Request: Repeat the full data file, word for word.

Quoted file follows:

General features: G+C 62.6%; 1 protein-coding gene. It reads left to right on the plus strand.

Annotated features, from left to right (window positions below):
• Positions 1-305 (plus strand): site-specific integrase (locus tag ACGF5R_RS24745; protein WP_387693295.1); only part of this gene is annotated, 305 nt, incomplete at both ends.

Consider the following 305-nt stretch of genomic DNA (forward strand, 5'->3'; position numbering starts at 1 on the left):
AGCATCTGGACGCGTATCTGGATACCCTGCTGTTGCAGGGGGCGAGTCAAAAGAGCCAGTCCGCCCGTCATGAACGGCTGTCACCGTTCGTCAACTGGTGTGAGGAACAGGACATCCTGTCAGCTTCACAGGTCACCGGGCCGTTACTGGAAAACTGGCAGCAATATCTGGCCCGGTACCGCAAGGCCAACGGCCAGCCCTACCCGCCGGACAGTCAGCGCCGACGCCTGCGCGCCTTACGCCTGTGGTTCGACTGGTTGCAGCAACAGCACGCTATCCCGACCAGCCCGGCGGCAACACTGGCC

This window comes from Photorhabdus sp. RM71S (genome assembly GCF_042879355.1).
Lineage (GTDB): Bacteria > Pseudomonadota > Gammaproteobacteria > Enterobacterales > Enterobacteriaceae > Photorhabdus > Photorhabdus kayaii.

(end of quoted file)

General features: G+C 62.6%; 1 protein-coding gene. It reads left to right on the plus strand.

Annotated features, from left to right (window positions below):
• Positions 1-305 (plus strand): site-specific integrase (locus tag ACGF5R_RS24745; protein WP_387693295.1); only part of this gene is annotated, 305 nt, incomplete at both ends.

Consider the following 305-nt stretch of genomic DNA (forward strand, 5'->3'; position numbering starts at 1 on the left):
AGCATCTGGACGCGTATCTGGATACCCTGCTGTTGCAGGGGGCGAGTCAAAAGAGCCAGTCCGCCCGTCATGAACGGCTGTCACCGTTCGTCAACTGGTGTGAGGAACAGGACATCCTGTCAGCTTCACAGGTCACCGGGCCGTTACTGGAAAACTGGCAGCAATATCTGGCCCGGTACCGCAAGGCCAACGGCCAGCCCTACCCGCCGGACAGTCAGCGCCGACGCCTGCGCGCCTTACGCCTGTGGTTCGACTGGTTGCAGCAACAGCACGCTATCCCGACCAGCCCGGCGGCAACACTGGCC

This window comes from Photorhabdus sp. RM71S (genome assembly GCF_042879355.1).
Lineage (GTDB): Bacteria > Pseudomonadota > Gammaproteobacteria > Enterobacterales > Enterobacteriaceae > Photorhabdus > Photorhabdus kayaii.